Archive: August, 2009
The football team I've come to love just signed a fabulously gifted dog murderer.
The news that the Eagles signed Michael Vick has split me from a couple of my friends, real and virtual.
They think it’s a perfect fit.
I can't imagine seeing Vick explode down the field in green without picturing one of those poor dogs, doused with gasoline or hanging from a tree.
No wonder this sign on the door of the attorneys' file-review room in the Criminal Justice Center disappeared last week. It says "No Coping," not "No Copying."
How did I miss this?
Today's column chronicles some victims of the state's budget impasse: court-appointed defense lawyers. Ones I talked to hadn't been paid since May. Theses are low-overhead, high-volume sole practionners, many of them true believers in work that pays a tiny fraction of what their peers make in private practice.
The team was bad, famously bad, but Vinny Spanelli liked their chances anyway, because he was a 17-year-old street kid from South Philadelphia and they were his beloved Phillies.
That April in the Detroit Free Enterprise, beat writer Calvin J. Butterworth predicted another season in the cellar for the 1924 Philadelphia nine:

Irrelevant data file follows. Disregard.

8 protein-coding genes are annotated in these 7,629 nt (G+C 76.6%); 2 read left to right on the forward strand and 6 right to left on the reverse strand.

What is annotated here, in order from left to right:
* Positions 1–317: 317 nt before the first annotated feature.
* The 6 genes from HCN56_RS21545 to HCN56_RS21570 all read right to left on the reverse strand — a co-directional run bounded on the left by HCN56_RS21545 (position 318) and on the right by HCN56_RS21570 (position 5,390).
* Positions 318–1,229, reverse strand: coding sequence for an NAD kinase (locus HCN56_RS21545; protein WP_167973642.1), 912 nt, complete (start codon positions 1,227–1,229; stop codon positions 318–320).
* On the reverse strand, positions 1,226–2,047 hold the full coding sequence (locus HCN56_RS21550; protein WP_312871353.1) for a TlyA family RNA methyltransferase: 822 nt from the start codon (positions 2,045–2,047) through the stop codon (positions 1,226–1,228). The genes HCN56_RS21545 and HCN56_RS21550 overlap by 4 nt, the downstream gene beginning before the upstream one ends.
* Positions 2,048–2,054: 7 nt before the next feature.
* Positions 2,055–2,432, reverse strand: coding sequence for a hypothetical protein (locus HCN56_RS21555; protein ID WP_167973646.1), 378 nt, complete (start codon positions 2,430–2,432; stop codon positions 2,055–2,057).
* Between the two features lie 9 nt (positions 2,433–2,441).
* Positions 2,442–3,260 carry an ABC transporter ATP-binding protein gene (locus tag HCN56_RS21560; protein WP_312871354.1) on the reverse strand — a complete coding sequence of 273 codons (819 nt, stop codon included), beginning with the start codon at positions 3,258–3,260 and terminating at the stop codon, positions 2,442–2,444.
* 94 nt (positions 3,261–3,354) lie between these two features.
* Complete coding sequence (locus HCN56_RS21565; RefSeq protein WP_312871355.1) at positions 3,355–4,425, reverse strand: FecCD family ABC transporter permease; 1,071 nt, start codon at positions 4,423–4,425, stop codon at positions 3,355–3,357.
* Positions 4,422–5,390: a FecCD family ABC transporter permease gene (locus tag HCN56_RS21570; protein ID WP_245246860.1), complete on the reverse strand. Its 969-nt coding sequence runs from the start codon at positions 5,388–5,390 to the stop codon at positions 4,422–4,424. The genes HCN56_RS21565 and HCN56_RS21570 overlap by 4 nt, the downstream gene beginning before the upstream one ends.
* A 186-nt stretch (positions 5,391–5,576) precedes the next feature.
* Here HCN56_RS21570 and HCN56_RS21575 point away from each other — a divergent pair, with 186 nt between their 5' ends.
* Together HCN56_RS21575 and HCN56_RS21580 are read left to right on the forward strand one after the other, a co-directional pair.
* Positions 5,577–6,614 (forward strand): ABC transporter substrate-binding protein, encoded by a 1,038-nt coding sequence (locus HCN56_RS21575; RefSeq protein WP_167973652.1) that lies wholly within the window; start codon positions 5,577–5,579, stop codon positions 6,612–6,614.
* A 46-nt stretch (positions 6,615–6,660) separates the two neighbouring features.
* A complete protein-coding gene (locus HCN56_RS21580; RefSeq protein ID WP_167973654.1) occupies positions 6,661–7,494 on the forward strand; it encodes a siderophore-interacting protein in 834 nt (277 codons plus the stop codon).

Decided to give my inbox a rest today. Nothing about cellphone bans, healthcare reforms or Cash for Clunkers.
Instead, today's metro column investigates a 75-year tradition in Downingtown's old Italian neighborhood, Johnsontown, where 1,000 men will gather for an event that celebrates what a group of kids with names like "Skid," "Sparrow" and "Muskie" did for dinner one day during the Great Depression.
They feasted on frog legs plucked from the Brandywine Creek.
We had an editor who was famous around these parts for informing an irate phone caller, "Madame, if you don't calm down, I'm going to have to cancel your subscription."
This comes to mind with my latest e-mail, from a retired General Motors employee, who decided his latest cost-cutting will come from ending his daily relationship to the Inquirer.
And this because of today's column, an ode to our 17-year-old clunker named Bessie, which ends with me buying a Honda.